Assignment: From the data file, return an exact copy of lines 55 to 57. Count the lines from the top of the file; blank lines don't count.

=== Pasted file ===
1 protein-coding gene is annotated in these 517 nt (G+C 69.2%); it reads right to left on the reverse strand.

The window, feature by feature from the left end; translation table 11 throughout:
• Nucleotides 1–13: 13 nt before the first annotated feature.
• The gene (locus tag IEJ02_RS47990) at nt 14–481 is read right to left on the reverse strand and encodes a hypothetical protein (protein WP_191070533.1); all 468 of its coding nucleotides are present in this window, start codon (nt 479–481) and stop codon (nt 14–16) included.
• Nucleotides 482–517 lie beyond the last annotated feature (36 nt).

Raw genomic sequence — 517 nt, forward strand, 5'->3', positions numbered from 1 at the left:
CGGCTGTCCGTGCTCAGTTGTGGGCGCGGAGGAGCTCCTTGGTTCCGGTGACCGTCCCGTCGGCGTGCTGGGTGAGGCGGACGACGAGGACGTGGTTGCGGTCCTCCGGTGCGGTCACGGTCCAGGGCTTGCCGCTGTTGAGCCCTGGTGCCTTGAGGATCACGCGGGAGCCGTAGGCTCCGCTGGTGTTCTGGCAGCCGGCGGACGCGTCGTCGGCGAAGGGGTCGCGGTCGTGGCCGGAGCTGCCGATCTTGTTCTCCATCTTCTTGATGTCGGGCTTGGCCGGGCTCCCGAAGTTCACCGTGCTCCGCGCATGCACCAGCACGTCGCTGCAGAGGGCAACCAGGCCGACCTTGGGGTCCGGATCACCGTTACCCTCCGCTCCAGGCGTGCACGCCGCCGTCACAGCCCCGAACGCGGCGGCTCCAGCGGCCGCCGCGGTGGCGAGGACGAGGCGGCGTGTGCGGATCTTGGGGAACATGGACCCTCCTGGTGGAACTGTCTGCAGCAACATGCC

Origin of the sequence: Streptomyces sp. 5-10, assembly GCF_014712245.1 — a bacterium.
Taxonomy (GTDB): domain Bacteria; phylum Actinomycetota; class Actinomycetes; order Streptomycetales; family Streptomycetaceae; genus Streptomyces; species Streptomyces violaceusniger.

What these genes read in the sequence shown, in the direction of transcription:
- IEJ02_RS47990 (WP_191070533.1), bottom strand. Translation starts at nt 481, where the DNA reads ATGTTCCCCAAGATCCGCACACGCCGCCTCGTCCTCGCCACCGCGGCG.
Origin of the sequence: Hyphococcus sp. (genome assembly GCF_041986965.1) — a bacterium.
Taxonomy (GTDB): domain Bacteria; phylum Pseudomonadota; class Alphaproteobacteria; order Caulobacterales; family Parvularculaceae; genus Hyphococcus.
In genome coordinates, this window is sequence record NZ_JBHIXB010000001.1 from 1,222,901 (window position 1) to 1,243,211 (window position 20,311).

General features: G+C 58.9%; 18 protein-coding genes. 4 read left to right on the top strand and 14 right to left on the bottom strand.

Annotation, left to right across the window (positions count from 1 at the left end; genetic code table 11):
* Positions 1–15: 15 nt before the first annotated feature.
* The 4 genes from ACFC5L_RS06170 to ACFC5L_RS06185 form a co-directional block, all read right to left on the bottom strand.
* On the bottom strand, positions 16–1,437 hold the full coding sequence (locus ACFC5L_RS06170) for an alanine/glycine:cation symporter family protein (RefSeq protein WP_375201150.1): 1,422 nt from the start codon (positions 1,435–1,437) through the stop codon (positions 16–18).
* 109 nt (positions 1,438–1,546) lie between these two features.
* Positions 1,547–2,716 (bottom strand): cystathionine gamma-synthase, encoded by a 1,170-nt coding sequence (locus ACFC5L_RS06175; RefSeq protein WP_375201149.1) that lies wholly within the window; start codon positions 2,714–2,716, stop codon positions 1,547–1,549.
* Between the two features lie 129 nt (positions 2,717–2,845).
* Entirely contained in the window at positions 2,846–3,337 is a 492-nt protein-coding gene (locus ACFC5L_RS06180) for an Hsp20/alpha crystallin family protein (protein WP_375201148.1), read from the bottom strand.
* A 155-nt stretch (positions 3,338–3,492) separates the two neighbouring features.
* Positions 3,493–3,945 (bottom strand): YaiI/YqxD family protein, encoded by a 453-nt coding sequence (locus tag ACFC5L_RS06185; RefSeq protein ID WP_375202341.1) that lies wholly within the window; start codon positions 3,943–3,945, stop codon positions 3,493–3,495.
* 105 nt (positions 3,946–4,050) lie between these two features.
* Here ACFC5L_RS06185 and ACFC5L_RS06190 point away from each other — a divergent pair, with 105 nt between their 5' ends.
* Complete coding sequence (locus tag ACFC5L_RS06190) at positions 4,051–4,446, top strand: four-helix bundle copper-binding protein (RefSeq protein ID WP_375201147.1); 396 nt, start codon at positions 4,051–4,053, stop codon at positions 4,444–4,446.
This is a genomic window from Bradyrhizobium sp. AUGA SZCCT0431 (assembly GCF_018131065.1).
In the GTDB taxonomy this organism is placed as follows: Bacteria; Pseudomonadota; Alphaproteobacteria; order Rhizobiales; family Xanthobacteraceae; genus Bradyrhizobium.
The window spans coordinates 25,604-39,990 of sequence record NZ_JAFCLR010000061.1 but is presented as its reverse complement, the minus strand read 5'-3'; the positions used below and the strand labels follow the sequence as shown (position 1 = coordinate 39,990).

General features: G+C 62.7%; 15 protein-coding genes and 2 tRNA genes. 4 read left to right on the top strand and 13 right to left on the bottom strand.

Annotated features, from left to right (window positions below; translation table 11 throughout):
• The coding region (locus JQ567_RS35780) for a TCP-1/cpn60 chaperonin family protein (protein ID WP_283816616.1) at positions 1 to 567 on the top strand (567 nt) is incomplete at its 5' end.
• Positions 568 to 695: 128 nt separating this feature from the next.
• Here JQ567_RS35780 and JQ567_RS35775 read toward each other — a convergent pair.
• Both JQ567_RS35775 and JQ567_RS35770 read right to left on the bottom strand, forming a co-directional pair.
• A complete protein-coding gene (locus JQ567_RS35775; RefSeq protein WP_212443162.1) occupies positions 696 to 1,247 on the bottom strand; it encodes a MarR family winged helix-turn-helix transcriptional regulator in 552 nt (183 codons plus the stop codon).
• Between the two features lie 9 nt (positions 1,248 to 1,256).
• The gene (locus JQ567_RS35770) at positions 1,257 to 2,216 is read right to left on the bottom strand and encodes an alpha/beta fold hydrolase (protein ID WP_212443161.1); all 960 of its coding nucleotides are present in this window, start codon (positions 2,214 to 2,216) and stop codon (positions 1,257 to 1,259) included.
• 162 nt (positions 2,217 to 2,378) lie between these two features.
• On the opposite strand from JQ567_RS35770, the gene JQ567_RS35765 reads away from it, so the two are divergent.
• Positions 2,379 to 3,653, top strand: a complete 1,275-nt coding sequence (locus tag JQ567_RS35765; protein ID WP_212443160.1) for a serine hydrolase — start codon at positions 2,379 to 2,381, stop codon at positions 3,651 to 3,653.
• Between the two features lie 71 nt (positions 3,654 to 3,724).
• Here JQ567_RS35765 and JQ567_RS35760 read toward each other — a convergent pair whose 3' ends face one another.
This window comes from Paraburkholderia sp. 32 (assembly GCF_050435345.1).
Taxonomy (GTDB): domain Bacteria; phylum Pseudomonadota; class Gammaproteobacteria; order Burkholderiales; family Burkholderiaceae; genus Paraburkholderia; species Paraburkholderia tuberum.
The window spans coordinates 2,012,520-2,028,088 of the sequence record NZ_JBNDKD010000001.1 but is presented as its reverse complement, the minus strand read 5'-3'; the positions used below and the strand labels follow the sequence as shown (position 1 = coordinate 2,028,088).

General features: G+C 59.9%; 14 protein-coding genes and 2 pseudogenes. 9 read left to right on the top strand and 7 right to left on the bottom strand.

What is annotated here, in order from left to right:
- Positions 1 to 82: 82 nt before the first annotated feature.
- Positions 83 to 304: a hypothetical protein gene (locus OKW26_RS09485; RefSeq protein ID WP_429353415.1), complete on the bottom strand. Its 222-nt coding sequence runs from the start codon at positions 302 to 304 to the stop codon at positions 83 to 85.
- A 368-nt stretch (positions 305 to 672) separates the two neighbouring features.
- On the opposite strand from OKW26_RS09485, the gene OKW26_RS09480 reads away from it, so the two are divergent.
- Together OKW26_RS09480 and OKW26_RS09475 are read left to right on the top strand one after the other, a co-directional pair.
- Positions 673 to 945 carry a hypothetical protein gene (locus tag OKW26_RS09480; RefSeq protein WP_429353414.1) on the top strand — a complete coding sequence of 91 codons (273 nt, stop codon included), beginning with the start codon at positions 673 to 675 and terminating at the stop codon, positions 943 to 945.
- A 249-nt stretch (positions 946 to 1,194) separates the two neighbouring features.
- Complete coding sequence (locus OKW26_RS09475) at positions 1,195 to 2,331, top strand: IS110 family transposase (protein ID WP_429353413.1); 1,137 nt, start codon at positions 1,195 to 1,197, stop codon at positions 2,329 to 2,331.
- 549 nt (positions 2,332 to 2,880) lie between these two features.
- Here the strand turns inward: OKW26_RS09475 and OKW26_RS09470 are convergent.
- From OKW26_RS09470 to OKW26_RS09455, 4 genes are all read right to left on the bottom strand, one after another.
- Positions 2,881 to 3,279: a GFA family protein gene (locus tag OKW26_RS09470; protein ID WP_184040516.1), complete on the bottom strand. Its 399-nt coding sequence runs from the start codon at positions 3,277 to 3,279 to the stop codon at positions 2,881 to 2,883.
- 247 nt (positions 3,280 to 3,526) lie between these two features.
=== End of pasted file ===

- Together OKW26_RS09480 and OKW26_RS09475 are read left to right on the top strand one after the other, a co-directional pair.
- Positions 673 to 945 carry a hypothetical protein gene (locus tag OKW26_RS09480; RefSeq protein WP_429353414.1) on the top strand — a complete coding sequence of 91 codons (273 nt, stop codon included), beginning with the start codon at positions 673 to 675 and terminating at the stop codon, positions 943 to 945.
- A 249-nt stretch (positions 946 to 1,194) separates the two neighbouring features.